environment = environment,
    appVersion = ""
)

// Create POSDeviceImpl class instance
val device = POSDeviceImpl.create(applicationContext)

// Load the terminal with config
IswPos.setupTerminal(
    app = application, 
    device = device, 
    fingerPrint = null, 
    config = config, 
    withRealm = true
)

// This initializes the terminal and makes it ready to perform transactions
IswPos.setDeviceSetialNumber(device.serialNumber())
IswPos.getInstance().callHome()
// Choose Environment to run transactions in: Test||Production
Environment environment = Environment.Test;

// Create config object
POSConfig config = new POSConfig(
    alias,
    clientId,
    clientSecret,
    merchantCode,
    merchantTelephone,
    environment,
    appVersion
);

// Create POSDeviceImpl class instance
POSDeviceImpl device = POSDeviceImpl.create(getApplicationContext());

// Load the terminal with config
IswPos.setupTerminal(
    getApplication(),
    device,
    null,
    config,
    true
);

// This initializes the terminal and makes it ready to perform transactions
IswPos.setDeviceSerialNumber(device.serialNumber());
IswPos.getInstance().callHome();

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Visit here for clear steps on how these details can be obtained from the Quick Teller Business portal.

Set Company Logo.

The company branding logo can be set by calling IswPos.setGeneralCompanyLogo() and passing the logo bitmap to the function. Here's a code snippet detailing this. The logo is a drawable resource in this sample.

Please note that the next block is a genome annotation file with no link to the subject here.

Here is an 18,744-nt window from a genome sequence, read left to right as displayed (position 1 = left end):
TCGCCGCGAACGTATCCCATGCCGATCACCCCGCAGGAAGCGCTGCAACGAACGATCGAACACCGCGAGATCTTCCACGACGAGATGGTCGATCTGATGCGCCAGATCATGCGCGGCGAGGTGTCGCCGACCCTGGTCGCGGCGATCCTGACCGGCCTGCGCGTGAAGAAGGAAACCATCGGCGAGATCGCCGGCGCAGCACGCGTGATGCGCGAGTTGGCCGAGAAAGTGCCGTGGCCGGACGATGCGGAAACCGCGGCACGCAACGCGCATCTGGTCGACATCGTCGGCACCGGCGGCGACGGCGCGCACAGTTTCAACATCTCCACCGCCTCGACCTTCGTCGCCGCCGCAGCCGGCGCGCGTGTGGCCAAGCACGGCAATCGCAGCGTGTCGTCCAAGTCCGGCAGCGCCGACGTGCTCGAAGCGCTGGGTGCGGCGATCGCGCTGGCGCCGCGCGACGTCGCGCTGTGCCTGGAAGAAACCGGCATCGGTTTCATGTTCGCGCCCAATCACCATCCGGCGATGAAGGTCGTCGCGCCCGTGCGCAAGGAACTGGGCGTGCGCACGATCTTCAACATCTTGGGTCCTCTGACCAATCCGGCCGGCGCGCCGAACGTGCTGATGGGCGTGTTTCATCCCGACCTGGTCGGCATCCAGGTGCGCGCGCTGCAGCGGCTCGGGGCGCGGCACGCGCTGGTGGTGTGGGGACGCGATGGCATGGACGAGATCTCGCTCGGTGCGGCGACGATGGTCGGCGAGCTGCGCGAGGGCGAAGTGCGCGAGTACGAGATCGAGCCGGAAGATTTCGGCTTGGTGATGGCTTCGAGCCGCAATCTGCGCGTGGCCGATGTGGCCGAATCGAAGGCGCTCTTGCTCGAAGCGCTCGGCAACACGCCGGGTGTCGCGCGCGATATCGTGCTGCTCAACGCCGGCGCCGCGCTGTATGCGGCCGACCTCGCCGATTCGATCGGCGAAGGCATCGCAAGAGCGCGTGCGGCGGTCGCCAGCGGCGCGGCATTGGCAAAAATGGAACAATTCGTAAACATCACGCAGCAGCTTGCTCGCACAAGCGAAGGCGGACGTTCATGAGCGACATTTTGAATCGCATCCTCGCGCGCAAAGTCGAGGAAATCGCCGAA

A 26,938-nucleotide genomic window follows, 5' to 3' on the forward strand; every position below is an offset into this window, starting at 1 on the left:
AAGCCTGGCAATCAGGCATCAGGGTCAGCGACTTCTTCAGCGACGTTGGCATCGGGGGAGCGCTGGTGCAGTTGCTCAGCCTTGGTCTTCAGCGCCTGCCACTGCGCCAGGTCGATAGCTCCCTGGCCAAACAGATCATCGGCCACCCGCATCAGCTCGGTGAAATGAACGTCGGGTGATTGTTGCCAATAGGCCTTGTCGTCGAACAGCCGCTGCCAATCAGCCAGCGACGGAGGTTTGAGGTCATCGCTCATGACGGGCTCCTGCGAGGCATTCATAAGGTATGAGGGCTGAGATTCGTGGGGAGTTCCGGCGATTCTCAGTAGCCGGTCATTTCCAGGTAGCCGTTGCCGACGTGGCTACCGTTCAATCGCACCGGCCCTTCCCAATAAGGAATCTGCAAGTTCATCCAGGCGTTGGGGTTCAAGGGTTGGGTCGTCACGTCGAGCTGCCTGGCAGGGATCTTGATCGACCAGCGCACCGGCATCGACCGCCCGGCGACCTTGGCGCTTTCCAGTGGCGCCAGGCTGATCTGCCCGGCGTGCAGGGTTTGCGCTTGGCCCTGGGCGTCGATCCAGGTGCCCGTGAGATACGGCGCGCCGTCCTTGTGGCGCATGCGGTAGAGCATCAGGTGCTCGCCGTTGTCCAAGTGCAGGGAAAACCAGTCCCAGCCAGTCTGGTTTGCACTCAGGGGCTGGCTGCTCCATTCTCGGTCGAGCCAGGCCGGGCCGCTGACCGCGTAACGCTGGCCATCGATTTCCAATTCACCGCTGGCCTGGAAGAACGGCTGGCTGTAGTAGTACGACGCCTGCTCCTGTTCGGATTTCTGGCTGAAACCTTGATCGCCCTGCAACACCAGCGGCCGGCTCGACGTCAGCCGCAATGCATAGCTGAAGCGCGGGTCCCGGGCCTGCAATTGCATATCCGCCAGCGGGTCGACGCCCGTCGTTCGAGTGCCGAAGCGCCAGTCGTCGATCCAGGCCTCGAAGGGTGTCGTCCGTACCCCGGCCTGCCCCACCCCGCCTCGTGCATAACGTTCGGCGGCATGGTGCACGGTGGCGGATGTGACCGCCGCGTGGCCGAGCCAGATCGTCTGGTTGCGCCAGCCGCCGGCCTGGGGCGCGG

val context = requireContext() // This will depend on where you're accessing it from. This is from a fragment

context.resources?.let { resources ->
    IswPos.setGeneralCompanyLogo(BitmapFactory.decodeResource(resources, R.drawable.sample_logo))
}
// This will depend on where you're accessing from. This is from a fragment
Context context = requireContext();

if (context.getResources() != null) {
  Resources resources = context.getResources();
  IswPos.setGeneralCompanyLogo(BitmapFactory.decodeResource(resources, R.drawable.sample_logo));
}

Access Terminal Settings

For access to extra configurations that the terminal may require, the code below will launch the settings screen. This can be triggered by a button click, menu item click or however you choose to do it.

IswPos.showSettingsScreen()
IswPos.showSettingsScreen();

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Potential pitfall: It is important you set this logo before attempting to initiate a transaction, else a crash will occur. This is because the receipt being printed must bear a logo.


Initiating payment

  • For PAX terminals
// Amounts should be converted into kobo before passing them into the SDK
val kobo = 100L
val amount = 12 * kobo // 12 Naira

// Create transaction object and choose payment type: Card||QR||USSD||Transfer||CNP||ThankYouCash||PayCode||Cash
val transaction: Transaction = Transaction.Purchase(PaymentType.Card)

// Initiate a transaction call
//Be sure to catch the NotConfiguredException which will occur when the terminal has not been configured
try {
    IswPos.getInstance().pay(amount, this, transaction)
} catch (ex: NotConfiguredException) {
    // Handle error gracefully
   }
}
// Amounts should be converted into kobo before passing them into the SDK
long kobo = 100L;
long amount = 12 * kobo; // 12 Naira

// Create transaction object and choose payment type: Card||QR||USSD||Transfer||CNP||ThankYouCash||PayCode||Cash
Transaction transaction = new Transaction.Purchase(PaymentType.Card);

// Initiate a transaction call